by Mitch Kokai
Senior Political Analyst, John Locke Foundation
University of Maryland professor Timothy Summers explains in a Barron’s column why privacy is a thing of the past in modern political campaigns.
The use of information about the lives and concerns of voters is probably as old as democracy. Candidates in the Roman Republic employed nomenclators, who were slaves specially trained to whisper names and facts about voters that their masters could use to charm the voters. Franklin D. Roosevelt’s campaign manager, James A. Farley, kept a “farleyfile” of notecards so his boss could be reminded of names and facts about political contacts Roosevelt might wish to influence.
In the age of computers, political campaigns use information about the lives of voters on a massive scale, and not just to charm but also to manipulate. The momentous success of Barack Obama’s campaigns in 2008 and 2012 demonstrated that data mining and new processing technologies could be used to persuade and target voters in ways previously unfathomable. The winning strategy of that campaign involved capturing and profiling personal data on the U.S. voting public and precisely crafting messages that would resonate with voters from specific constituencies.
In 2012, the New York Times published an article that described how political strategists, regardless of party affiliation, analyzed voter personal data and used subtle psychological cues, rewards, and threats to train voters to vote their way. Campaigns “have examined voters’ online exchanges and social networks to see what they care about and whom they know,” the newspaper said.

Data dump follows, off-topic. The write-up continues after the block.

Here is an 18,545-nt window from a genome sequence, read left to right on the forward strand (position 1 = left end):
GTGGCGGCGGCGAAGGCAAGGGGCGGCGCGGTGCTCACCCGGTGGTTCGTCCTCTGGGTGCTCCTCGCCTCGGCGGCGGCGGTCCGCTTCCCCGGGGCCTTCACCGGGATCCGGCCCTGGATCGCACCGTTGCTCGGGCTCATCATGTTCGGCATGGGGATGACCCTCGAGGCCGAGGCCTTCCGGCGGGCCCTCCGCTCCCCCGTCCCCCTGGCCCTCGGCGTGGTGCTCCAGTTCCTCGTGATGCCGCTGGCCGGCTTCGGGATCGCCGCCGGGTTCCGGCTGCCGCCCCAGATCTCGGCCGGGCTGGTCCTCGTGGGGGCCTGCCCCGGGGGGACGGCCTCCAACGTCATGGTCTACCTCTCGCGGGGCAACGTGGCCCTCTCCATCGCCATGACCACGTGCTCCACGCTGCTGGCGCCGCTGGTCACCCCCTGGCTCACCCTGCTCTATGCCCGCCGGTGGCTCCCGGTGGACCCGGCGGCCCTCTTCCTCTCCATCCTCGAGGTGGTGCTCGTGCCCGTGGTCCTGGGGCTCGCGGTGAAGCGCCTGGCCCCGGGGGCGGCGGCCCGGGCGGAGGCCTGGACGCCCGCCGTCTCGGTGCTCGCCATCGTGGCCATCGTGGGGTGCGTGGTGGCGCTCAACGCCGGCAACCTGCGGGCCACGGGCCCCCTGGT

Campaign employees confirmed the use of other strategies, including “authorizing tests to see if, say, a phone call from a distant cousin or a new friend would be more likely to prompt the urge to cast a ballot”; planting software cookies on voters’ computers, “to see if they frequent evangelical or erotic Websites, for clues to their moral perspectives”; and shaming nonvoters for their failure to vote if the voters were expected to support a client candidate.
Presidential candidates are invested in the business of spying. Their minions are collecting, storing, and analyzing your personal data. Of course, the campaigns do a great job of ensuring that voters are oblivious to these tactics. As a Republican campaign official said, “You don’t want your analytical efforts to be obvious because voters get creeped out.”